My reply is always the same: “It is hard to quote a price for something that is priceless, or else it wouldn’t be called ‘priceless.’”
Sadly, most visitors don’t appreciate the smart-aleck answer from the old cranky curator. “Okay, okay,” I’ll tell them, “the most valuable guns in the collection are the Parker Invincibles. If you had to put a price tag on them, the Invincibles are worth $5 million.”
“How do you know they are worth that much precisely?” they often reply.
“Because that is how much I was offered for them; not once but twice.”
One of the "Parker's Invincibles" shotguns in the NRA Museums' collection.
It is true; I was offered $5 million for the set of three Parker grade 9 shotguns, twice at two consecutive Las Vegas Antique Arms Shows, almost 15 years ago. Maybe they are worth even more now considering inflation…
Pricing firearms is difficult to do. It is fairly easy to look at a new gun and figure out how much it is worth. For example, The Blue Book of Gun Values is in its 37th edition, listing a half-million values on 22,000 models from 1,700 manufacturers. This is a must have reference for any gun collector… but what about those rare guns? The one-of-a-kind guns that the BBoGV doesn’t list?
You have to rely on records of private sales to judge what the world’s most valuable guns are. Not all guns are sold publicly, and therefore the respective owners may consider the recorded price for the transactions none of our business.
Auctions are a good place to go to establish values, if you trust the auctioneer. Some auction houses have been known to buy an item themselves at their own auction, just to run up publicity on the item so that they can sell it again a few years later.
Negotiating the minefield of high finance in the firearms field can be tricky if you don’t know the subject matter yourself.
Pistol produced by Boutet at Versailles. (Photo courtesy/Dana K. Williams)
Back to the question at hand: what are the world’s most valuable firearms? Undoubtedly, the arms made at Versailles by legendary French gunmaker Nicolas Noel Boutet are considered the finest examples of firearms craftsmanship ever made. Shotguns and pistols owned by Napoleon Bonaparte are considered the most valuable guns on earth. They are safely housed in the Hospital de les Invalides in Paris, on display for the world to see just footsteps from Napoleon’s tomb.
If our Invincibles are worth $5 million, then Napoleon’s Boutet’s are worth $20 million.
The next runner-up would be Sam Walker’s Walker Colts. Rumored to have been sold within the past 10 years to Bill Koch, this brace of .44’s made television history on the “Million Dollar Gun” episode of 1998’s Tales of the Gun. As a pair, these guns, personal gifts from their inventor Sam Colt to Texas Ranger Sam Walker, were estimated to be worth $1 million, later selling for $3 million in 1996.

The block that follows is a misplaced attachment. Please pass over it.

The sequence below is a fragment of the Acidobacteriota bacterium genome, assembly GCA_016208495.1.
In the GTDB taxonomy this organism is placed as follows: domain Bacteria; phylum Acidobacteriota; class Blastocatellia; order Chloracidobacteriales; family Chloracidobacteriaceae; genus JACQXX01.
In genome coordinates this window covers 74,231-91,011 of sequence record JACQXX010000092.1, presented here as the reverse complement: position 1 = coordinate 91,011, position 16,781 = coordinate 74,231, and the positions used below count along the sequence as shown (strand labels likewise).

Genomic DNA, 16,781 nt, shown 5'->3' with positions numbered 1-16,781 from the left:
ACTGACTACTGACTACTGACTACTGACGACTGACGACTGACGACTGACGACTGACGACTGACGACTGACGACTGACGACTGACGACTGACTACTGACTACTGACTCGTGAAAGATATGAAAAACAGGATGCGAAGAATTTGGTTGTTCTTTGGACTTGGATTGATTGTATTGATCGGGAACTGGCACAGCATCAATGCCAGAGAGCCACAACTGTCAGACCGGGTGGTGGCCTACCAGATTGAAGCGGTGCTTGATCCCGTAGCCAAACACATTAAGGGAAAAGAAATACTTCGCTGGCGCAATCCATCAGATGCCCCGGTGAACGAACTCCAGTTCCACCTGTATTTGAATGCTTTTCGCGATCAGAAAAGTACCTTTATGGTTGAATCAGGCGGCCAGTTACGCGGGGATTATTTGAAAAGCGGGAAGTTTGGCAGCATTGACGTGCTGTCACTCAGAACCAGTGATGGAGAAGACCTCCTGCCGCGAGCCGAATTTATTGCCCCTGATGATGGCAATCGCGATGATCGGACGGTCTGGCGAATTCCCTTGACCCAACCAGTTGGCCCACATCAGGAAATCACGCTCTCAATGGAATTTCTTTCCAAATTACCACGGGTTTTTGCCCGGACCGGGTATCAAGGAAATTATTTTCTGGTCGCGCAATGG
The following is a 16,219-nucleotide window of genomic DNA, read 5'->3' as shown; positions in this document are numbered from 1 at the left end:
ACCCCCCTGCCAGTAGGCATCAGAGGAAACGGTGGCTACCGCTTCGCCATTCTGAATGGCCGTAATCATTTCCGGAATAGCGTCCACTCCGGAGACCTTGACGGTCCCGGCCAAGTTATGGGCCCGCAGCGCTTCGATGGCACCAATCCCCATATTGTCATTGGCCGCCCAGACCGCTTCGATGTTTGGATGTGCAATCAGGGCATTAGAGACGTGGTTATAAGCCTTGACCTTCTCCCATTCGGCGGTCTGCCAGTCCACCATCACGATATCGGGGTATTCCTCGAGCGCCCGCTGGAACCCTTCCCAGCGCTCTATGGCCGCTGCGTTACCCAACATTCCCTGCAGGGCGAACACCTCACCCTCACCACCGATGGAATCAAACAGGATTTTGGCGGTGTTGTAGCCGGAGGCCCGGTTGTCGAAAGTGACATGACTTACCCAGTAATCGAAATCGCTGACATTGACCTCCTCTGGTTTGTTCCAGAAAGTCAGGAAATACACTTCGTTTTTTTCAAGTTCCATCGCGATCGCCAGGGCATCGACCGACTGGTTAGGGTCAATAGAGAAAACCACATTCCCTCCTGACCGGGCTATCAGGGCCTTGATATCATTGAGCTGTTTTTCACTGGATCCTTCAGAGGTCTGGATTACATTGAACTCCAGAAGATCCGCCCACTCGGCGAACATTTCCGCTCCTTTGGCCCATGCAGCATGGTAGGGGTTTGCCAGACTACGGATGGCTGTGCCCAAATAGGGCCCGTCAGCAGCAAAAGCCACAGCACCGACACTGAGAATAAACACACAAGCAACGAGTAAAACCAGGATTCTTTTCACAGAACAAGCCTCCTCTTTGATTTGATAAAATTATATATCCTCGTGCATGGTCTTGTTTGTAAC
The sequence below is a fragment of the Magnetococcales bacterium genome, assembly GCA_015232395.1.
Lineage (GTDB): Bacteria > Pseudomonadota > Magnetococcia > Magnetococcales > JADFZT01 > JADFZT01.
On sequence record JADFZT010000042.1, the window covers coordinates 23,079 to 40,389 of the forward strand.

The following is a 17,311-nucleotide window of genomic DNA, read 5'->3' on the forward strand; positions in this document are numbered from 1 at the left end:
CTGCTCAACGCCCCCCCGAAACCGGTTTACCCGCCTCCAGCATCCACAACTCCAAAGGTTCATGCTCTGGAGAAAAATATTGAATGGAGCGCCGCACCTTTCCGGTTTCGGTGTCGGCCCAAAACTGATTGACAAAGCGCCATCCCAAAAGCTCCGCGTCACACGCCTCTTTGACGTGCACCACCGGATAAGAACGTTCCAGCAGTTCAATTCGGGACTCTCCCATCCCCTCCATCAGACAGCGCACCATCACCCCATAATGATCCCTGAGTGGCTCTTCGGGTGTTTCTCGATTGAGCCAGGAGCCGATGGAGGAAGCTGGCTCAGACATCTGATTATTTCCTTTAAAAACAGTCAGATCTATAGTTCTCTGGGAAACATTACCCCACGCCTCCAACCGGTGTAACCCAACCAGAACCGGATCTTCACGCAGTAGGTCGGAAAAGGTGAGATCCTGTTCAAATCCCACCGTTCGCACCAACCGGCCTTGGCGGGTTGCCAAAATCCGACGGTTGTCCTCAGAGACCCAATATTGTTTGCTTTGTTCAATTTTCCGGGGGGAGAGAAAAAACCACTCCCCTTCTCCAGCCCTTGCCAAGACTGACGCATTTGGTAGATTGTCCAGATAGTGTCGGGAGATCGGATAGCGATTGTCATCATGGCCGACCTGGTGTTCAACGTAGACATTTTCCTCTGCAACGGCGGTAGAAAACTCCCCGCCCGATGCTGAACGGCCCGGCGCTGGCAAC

Sam Walker's "Walker Colt." (Photo courtesy/FtKnox.com)
The last sale price, if you believe the rumors, is said to have been in the neighborhood of $4 million. That makes them the most valuable -- and most historically significant -- firearms in American history, an easy call as without Walker, you have no Colt Patent Firearms Manufacturing Company, which not only remains in business (more or less) for the next 150 years, but eventually becomes one of the first companies on earth to begin the use of manufacturing via mass production of interchangeable parts, thus ushering in the industrial revolution.
The beloved father of our country comes in next with another brace of pistols valued at $1.9 million, per their sale at Christies to the Richard King Mellon Foundation in 2002. These pistols, owned and carried by George Washington during the American Revolution, are on display at Fort Ligonier, Pennsylvania for the public to see and enjoy. These are just two of many firearms owned by Washington that are extensively documented, and the provenance is considered “air-tight” on them.
An A.H. Fox shotgun that went to Africa with Theodore Roosevelt in 1909 on safari was recently sold for just under $1 million dollars. Again, this gun came straight from the Roosevelt family; there are photos of Teddy with the gun and it is listed by serial number on the packing manifests for the voyage, making the question of provenance not really much of a question at all.
Theodore Roosevelt's A.H. Fox shotgun. (Photo courtesy/Garden and Gun)
There are guns that claim to be the “most valuable, most expensive” etc., etc., as witnessed by the advertising that rival gun auction companies have produced over the years.
Take each of the claims of guns belonging to Jesse James, Wyatt Earp and various and sundry officials of the Nazi Third Reich with a grain of salt. “Buy the gun, not the story,” was the advice my wise Uncle Val Forgett, founder of Navy Arms Company, gave me, and it is still wise to heed his warning to this day.
Provenance can be easily faked, and oral tradition can be manipulated over the years. I’ve seen a few Jesse James and Wyatt Earp guns sell for over six figures and I wouldn’t have paid $5 for the papers to back up the claims they had to their original owners.
The moral of the story is this: know what you are buying, study it and buy the gun, not the story that goes with it. Unless, of course, you find an original Luger chambered in .45 ACP in your dresser drawer. In that case, I’ll give you a million dollars for it, sight unseen.
For those who aren't quite ready to jump into gun collecting but have an immense appreciation for the world's most treasured, rare, unique or historically significant firearms, the NRA Museums provides a wonderful window into the world's history of firearms, and we'd love if you paid us a visit!